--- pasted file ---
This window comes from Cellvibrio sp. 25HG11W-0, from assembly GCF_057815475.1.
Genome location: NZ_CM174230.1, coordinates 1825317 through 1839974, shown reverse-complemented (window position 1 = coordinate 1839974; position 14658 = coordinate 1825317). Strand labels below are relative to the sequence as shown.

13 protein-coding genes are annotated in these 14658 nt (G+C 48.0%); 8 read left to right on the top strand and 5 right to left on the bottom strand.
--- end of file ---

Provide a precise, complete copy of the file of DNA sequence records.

This window comes from Cellvibrio sp. 25HG11W-0, from assembly GCF_057815475.1.
Genome location: NZ_CM174230.1, coordinates 1825317 through 1839974, shown reverse-complemented (window position 1 = coordinate 1839974; position 14658 = coordinate 1825317). Strand labels below are relative to the sequence as shown.

13 protein-coding genes are annotated in these 14658 nt (G+C 48.0%); 8 read left to right on the top strand and 5 right to left on the bottom strand.